Carey: We did talk about something that was more faithful to the original. We were kicking around all kinds of ideas. But at a certain point, one concept just took over — the idea of this young girl suddenly discovering that she has this almost limitless power, that she then has to sort of move in a universe where everyone else who has that power also has the experience and the training that goes with it, and she’s totally clueless. She just discovers this heritage to everyone’s surprise, most of all her own.

 

It seemed like a situation that would be a lot of fun to explore, and would allow us to explain what the Sigil is very effectively in a short space of time, because it is only a four-issue mini. So that became the front-runner of the ideas that we were talking about.

Nrama: It also seems like a way of grounding things a bit, by having this ordinary girl having extraordinary things happen to her.

Carey: Yeah, that’s true. There are real-world underpinnings to the story as well as the broad fantasy concepts. Sam is running into problems in both of those worlds, and they both matter.

Nrama: You’ve kept the name of the main character of the original Sigil series and changed genders.

Carey: Yes, and everything else. [Laughs.] It’s only the name that’s kept, really, as kind of a salute to the original series. The mechanics of the sigil are similar in some ways to the way it worked in the original series. But Sam as a character doesn’t really owe that much to the original Sam Rey.

 

Nrama: And this is another female lead for you — we’ve talked a lot in the past of your fondness for using Rogue over in X-Men Legacy; strong female characters definitely seem like something you’re consistently drawn to.

Carey: It’s true. I don’t know why it’s true. I like strong female protagonists. I’ve just succeeded in getting Frenzy onto the core cast of Legacy , which makes me ridiculously happy, I just like that character for some reason. I like strong women, I like dangerous women. It’s probably deep-seated and a little bit pathological, but there it is.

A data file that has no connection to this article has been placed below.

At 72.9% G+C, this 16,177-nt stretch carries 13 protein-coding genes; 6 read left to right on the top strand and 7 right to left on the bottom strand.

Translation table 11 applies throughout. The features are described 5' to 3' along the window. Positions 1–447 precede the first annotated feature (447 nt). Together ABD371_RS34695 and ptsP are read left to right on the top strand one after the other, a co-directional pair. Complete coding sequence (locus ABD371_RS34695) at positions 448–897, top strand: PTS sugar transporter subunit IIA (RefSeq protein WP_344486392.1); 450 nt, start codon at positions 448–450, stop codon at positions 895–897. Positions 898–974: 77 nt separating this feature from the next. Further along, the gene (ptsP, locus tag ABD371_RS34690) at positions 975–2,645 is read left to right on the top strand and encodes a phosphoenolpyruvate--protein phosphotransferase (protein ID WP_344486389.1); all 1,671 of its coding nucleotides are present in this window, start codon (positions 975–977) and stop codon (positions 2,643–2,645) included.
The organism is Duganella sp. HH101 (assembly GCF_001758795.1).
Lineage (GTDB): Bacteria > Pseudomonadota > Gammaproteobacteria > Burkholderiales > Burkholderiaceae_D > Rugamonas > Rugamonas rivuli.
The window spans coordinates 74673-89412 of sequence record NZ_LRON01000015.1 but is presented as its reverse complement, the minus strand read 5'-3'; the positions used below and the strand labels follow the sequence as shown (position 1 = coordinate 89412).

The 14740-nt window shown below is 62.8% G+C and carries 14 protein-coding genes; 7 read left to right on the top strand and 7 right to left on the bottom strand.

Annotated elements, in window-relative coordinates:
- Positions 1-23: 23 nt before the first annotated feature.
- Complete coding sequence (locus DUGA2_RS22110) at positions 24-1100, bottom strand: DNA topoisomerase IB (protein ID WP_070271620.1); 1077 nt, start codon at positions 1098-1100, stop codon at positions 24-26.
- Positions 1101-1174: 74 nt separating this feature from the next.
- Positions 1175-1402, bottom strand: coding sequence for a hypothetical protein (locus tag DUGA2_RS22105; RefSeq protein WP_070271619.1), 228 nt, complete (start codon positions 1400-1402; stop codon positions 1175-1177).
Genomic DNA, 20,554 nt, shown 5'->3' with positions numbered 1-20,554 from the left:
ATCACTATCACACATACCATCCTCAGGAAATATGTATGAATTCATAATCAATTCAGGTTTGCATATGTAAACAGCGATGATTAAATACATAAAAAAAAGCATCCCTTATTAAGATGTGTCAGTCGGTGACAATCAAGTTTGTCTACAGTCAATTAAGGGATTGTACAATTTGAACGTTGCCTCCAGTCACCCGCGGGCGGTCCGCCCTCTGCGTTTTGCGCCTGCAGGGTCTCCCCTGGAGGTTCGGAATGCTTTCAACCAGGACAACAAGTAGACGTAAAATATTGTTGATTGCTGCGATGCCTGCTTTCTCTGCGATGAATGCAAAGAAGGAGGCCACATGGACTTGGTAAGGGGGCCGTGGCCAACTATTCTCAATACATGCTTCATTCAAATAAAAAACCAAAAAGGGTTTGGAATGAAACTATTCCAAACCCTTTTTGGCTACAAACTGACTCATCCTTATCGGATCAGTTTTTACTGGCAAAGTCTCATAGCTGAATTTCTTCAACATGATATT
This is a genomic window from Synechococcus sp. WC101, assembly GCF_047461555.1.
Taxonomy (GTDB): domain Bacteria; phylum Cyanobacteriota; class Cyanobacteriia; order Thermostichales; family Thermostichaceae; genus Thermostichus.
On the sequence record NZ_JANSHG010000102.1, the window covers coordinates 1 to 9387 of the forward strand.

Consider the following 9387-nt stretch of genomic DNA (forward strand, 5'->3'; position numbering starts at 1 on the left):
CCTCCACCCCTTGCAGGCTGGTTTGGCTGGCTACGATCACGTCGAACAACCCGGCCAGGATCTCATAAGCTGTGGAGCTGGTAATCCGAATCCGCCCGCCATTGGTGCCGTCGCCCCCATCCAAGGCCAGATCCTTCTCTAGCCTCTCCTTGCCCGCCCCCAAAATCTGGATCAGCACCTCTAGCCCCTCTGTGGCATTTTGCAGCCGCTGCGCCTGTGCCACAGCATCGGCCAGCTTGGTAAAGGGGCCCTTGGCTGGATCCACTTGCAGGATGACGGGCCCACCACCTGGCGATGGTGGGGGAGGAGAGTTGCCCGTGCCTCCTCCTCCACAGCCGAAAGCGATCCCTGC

Nrama: The end result seems positive, so it’s all good.

Carey: [Laughs.] Thank you!

Nrama: The concept of the “Sigil” is what tied the original CrossGen comics together, albeit sometimes loosely. Is this series being looked at potentially similarly, leading into more CrossGen comics coming along the way?

Carey: We’re definitely flying a kite. I think Marvel would love to expand this, and to actually get a line going. Certainly as far as Sam’s story goes, although there’s a resolution in this mini, we’ve left it open for there to be more adventures. We’ve got a lot of places we could go with it, a lot of ideas for developing the story and elaborating on her character arc.

 

Nrama: And Leonard Kirk is on art for all four issues?

Carey: Yes! God, he’s doing such beautiful, beautiful work. I was just looking at some pages for issue #2 that take place on the Red Harvest, which is the other ship in the story. My jaw was on the ground, it’s so beautiful, and so authentic. It feels real. I’m very happy to have him on board.

Nrama: Mike, any final thoughts you’d like to share on Sigil?

Carey: The modern Californian setting that we establish in the first issue, it doesn’t go away once Sam makes her jump into the past. Those real-world concepts continue to be important, and in some very unexpected ways. Some of the tragedies in Sam’s past turn out to be directly relevant to what she’s doing when she time-jumps to 200 years earlier.

Nrama: That definitely seems like a little bit different take, to have that contemporary real-world tie in there, whereas the original CrossGen titles seemed to be more strictly fantasy based.

Carey: And I love that. They created some amazing worlds, some amazing alternative timelines, and so on. It was all very cool. We’re doing something different, but we hope we’re doing something that is still true to the spirit of the original.

More on Newsarama:

  • Former CROSSGEN Creators Speak Out on Marvel's Announcement  

  • Twitter activity